MAY 2005  
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Everybody knows that Arthur Miller's Death of a Salesman is a modern classic. Everybody knows, even if they haven't seen the play, of the tragic mental and spiritual demise of the travelling salesman, Willy Loman, as he struggles to survive his senior years in the New York Brooklyn of the late 1940s. Everybody knows that as playwright, Miller might be more famous to the celebrity-struck through his ill-fated marriage to Marilyn Monroe. What everybody does not know is that Brian Dennehy and Claire Higgins have recreated the Loman marital unit with what only can be described as genius at the Lyric Theatre in London 's Shaftesbury Avenue.

Brian Dennehy arrives in London with impressive film and theatre credentials. As Willy Loman, Dennehy displays his stage presence and his skill as a performer. Dennehy's Loman is fire and guts and insanity and passion and impotence and anger and frustration and tenderness and aggression and every foible known to humankind; Loman is not living, he is existing, and the depressive reality of this existence is tangibly portrayed in Dennehy's masterful performance.

Clare Higgins plays the long-suffering wife of Willy, Linda Loman. As with Dennehy, Higgins's performance is flawless in its realism and passion. Her treatment of her less than successful sons and her commitment to her bombast of a husband is, as written, touching; Higgins brings to her portrayal of this Brooklyn mother that star quality which has earned her so many accolades. If Dennehy is the Hollywood star attraction, designed to put bums on seats, then Higgins is right up there in the same constellation.

A thirteen strong cast of actors make up the microcosmic world of Willy Loman -- whether his long-suffering neighbour with his geeky son made good, or his Boston mistress who opens doors for sales in exchange for sex and stockings, or the inheritor of his boss's business who Willy remembers as a babe in arms and who now refers to his senior sales staff as 'kids' -- all complement the integrity of this production.

Robert Falls has directed a crisp and sharply focused play which gloriously evokes the period. In flashback, Willy remembers the post depression years of the 1930s as a bright red Chevrolet adorns the stage. It is detail like this which makes for a completely comprehensible and convincing to-ing and fro-ing between torrid reality and angst-ridden fantasy as we speed into and out of Willy's guilt-ridden memories and dreams.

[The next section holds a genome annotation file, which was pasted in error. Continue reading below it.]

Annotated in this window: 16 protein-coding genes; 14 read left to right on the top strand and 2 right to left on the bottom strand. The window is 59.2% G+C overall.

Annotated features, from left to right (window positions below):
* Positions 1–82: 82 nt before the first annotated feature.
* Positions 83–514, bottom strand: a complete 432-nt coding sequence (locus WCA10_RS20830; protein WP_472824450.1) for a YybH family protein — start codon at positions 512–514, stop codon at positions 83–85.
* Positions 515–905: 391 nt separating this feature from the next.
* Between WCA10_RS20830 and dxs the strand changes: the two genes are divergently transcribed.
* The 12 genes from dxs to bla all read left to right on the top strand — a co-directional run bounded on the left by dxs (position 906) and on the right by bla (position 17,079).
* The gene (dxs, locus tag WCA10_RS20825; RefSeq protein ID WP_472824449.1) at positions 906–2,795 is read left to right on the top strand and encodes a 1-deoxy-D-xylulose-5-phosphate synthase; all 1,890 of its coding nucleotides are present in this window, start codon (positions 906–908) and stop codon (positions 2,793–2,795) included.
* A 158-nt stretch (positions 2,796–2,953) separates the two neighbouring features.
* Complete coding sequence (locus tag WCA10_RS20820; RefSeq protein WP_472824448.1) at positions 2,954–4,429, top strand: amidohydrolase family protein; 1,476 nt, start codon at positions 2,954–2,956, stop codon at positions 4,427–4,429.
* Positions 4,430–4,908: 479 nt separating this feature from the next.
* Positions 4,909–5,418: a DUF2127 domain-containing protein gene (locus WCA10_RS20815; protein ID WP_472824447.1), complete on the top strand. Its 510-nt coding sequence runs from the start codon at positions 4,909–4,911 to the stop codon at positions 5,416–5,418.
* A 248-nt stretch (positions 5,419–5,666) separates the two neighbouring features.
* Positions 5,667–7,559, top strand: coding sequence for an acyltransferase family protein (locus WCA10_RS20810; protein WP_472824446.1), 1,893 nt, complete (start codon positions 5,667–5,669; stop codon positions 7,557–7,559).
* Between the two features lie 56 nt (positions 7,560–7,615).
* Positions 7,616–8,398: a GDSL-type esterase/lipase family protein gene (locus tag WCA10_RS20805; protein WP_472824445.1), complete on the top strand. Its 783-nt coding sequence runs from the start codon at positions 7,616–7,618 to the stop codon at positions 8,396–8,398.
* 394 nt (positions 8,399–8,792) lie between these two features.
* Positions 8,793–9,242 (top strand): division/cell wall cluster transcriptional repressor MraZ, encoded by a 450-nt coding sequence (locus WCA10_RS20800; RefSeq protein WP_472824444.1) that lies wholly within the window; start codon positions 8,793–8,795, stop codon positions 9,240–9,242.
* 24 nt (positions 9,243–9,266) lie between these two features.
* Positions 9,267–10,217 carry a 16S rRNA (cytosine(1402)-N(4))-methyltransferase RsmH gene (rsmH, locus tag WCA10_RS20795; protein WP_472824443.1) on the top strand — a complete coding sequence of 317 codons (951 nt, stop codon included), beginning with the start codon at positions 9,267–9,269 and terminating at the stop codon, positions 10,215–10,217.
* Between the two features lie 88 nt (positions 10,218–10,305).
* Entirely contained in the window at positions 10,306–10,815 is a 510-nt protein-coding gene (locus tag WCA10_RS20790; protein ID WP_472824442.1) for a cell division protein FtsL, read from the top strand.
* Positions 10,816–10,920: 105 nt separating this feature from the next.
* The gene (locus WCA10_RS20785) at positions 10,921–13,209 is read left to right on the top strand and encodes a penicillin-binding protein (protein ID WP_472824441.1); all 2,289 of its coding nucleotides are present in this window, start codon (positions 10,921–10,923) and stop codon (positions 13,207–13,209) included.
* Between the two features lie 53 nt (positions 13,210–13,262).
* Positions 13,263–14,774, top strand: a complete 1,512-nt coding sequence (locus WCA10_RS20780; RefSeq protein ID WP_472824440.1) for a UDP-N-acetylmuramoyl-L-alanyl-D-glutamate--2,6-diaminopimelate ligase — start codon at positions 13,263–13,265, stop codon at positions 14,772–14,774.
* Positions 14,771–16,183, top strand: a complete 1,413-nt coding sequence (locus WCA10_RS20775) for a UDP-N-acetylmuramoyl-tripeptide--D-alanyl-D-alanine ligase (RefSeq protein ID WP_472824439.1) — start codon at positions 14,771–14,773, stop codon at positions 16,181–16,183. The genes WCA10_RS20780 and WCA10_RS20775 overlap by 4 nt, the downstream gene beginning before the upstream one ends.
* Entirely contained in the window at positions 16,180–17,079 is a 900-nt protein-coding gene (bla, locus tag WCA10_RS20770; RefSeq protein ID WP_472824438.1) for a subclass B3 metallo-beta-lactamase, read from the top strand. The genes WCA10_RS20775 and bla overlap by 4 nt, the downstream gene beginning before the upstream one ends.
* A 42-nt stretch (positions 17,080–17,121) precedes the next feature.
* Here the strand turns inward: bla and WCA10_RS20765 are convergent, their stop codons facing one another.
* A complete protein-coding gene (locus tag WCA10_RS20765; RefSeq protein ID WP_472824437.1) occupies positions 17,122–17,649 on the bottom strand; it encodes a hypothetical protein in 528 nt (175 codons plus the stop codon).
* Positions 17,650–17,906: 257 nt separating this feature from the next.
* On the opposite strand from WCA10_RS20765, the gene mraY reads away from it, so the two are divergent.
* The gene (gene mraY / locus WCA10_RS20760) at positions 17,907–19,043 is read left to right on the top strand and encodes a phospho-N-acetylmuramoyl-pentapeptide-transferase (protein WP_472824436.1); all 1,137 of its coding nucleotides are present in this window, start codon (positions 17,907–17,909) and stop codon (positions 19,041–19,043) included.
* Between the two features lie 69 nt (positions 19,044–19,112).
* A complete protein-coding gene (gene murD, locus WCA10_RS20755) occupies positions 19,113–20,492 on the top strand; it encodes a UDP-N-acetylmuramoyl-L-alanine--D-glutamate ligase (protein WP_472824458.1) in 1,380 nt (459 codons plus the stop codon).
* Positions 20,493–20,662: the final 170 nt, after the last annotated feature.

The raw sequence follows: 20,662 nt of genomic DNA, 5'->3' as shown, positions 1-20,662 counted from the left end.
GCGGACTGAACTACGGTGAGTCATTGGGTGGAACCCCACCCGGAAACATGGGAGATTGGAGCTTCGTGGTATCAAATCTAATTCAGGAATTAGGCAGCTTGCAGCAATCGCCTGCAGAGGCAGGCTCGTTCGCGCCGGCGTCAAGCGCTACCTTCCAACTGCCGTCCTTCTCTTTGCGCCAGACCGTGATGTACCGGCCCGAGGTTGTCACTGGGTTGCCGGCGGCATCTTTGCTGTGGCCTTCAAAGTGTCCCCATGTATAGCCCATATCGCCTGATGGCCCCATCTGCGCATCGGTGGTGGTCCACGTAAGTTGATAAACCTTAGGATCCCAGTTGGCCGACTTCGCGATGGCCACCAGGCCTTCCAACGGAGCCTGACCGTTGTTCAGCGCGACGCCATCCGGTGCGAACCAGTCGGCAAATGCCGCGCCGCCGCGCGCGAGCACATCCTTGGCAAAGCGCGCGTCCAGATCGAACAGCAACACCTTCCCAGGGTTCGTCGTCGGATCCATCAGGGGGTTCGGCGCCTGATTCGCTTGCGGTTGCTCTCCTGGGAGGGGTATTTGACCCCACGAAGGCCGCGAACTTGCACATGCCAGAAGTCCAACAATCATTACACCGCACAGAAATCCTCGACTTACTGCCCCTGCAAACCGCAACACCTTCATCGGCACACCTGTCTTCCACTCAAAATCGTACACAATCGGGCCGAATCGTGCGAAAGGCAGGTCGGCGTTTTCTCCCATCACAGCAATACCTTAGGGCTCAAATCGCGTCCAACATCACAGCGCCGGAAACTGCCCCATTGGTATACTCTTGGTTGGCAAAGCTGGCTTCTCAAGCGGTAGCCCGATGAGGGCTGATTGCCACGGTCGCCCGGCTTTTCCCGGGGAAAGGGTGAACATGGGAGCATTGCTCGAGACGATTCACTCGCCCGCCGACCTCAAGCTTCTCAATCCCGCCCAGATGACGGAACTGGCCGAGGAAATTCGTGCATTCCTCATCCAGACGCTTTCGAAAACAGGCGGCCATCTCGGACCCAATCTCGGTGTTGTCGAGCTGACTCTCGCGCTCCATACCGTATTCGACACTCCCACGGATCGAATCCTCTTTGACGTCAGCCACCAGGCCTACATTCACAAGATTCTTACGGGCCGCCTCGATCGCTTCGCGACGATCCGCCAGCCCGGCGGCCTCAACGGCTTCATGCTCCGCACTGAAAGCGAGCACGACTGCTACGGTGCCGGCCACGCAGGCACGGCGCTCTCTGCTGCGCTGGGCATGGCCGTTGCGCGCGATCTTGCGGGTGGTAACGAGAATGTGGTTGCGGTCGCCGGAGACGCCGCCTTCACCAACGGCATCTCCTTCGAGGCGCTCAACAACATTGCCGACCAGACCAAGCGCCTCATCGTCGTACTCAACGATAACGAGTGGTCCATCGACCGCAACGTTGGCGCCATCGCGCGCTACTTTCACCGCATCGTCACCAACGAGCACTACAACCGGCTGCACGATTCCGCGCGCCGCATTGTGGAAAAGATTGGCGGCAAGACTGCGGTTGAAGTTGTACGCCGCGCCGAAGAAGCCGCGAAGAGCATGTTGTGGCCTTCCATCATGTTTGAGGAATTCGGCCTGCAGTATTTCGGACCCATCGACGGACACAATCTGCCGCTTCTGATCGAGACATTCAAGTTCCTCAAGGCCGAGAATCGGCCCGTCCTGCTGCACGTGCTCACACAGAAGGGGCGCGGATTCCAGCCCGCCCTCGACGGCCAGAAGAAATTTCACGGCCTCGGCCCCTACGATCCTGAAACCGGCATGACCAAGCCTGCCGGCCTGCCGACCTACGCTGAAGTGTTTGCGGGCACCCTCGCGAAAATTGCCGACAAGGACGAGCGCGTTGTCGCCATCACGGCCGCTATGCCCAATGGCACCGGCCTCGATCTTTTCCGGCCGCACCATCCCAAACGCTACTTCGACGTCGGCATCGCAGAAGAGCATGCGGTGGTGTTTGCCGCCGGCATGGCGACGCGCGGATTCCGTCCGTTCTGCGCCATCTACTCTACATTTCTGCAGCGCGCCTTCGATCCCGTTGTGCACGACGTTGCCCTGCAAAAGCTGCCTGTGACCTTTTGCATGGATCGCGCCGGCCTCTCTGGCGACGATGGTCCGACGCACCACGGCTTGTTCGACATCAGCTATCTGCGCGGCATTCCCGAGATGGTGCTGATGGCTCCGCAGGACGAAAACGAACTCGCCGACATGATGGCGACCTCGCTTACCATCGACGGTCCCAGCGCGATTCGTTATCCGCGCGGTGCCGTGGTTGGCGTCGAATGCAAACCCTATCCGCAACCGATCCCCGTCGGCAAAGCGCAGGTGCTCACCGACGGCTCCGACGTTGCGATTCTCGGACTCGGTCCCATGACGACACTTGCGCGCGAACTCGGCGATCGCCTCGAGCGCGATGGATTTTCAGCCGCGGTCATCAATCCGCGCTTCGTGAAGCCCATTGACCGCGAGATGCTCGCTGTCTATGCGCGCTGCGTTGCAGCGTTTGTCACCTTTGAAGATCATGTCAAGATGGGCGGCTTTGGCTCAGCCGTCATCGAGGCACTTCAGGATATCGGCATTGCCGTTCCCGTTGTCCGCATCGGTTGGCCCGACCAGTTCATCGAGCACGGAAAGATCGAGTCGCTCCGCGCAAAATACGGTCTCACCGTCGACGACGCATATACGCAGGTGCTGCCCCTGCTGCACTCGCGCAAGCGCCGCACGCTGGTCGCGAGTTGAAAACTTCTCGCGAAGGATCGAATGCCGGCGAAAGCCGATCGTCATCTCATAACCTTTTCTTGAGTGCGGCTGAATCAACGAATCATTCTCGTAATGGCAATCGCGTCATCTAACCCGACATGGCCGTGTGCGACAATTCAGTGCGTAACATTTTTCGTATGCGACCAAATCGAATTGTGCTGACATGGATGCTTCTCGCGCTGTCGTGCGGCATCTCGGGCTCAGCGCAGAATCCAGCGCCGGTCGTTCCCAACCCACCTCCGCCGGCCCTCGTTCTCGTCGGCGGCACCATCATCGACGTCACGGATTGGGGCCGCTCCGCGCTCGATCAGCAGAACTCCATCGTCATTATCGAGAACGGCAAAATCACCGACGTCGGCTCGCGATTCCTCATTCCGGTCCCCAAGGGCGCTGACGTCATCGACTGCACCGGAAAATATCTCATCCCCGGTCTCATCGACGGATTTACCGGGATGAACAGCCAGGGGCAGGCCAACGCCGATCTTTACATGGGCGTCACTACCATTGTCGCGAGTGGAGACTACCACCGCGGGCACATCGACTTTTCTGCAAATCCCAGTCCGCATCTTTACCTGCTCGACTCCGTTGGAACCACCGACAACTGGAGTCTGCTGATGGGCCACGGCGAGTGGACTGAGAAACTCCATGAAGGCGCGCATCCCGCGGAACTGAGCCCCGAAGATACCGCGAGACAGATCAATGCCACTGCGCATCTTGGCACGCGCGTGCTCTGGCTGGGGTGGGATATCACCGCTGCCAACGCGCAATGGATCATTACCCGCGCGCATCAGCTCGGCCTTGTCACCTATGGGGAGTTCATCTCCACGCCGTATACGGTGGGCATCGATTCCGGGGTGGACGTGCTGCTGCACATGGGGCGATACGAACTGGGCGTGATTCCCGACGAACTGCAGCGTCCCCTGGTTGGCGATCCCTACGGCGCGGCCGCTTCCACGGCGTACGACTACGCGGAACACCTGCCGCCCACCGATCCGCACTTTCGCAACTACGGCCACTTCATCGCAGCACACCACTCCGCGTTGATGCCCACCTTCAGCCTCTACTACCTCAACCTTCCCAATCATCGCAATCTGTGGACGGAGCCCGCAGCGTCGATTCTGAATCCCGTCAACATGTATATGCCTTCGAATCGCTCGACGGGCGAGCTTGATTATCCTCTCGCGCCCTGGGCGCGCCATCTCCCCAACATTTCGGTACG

The level of commitment and uniformity of these characterizations is assisted, no doubt, by one of the unsung heroes of the British American theatrical scene -- the work of the voice and dialect coach Joan Washington. Washington 's involvement with British theatre and her ability to unify disparate British acting styles into a committed American whole is long established. In Death of a Salesman, Washington has brought all her skills to bear. The accents flow as naturally from the lips of the British actors as from the American star himself.

Washington had some great actors to work with, of course. Douglas Henshall as Biff Loman, Willy's dropped out son, is impassioned and doomed. His realization that no matter how much his father has fantasized on his behalf, Biff is and always will be a 'buck an hour guy', was fearfully honest in its delivery. Henshall displayed all the mental anguish and potential for self-hatred that his father manifests in his vocal outbursts against life.

Biff's younger brother, Happy Loman, a philandering reprobate that even a mother could learn to loathe, was likewise played with sleaze-ridden glee by Mark Bazeley. Jonathan Aris is the high-pitched nerd, Bernard, who homoerotically fawns over the young Loman brothers, only to study and graduate as a lawyer fighting cases at the Supreme Court. His father Charley, played by Howard Witt, is an honest hardworking man who comes to the aid of his irascible neighbour because his humanity refuses to allow the difficult Loman any further loss of dignity.

The ghostlike incarnation of Allen Hamilton's Uncle Ben, the dead brother of Willy who had struck it rich in Africa , drifts in and out of Willy's stream of consciousness. The bitter regret that he never followed Ben on his journeys, a bitterness which Miller blames squarely on Linda Loman's stultifying desire to keep her husband and fill his mind with success, tears at Willy's heart.

The whole play sits like a tragic warning to us all. Willy Loman is the very lost soul whose dreams of a better life crumble with age. It is a tale of retribution and punishment for infidelities and crimes of the past. Willy has destroyed the respect of Biff through the discovery of his Boston affair. Willy's wife stubbornly stands beside her man even when he unwittingly advertises his suicidal intent.

There is social insecurity at the commodification of life, the commodification of time. Biff's 'buck an hour' revelation applies to us all. What are we worth in the workforce? How do we justify our existence when even we are devalued? Willy recognizes the inevitability of his futile existence; his only opportunity for helping his family is to cash in on that one commodity left: his insured life.

Miller's evocation of a Post-War America on the cusp of rampant consumerism and multi-nationalism is a tragedy -- a tragedy in which the fallen and dysfunctional hero is a sad and aging salesman. We hear Linda Loman grieve for her husband and it tears at us; her tears are not for the loss of another's life, but at the loss of companionship. Her tears are for being left alone in an empty house. Death of a Salesman remains a classic; in the hands of Dennehy and Higgins, it impossibly achieves a new height of technical brilliance and theatrical importance reserved for a very few twentieth century plays.

Kevin Quarmby © 2005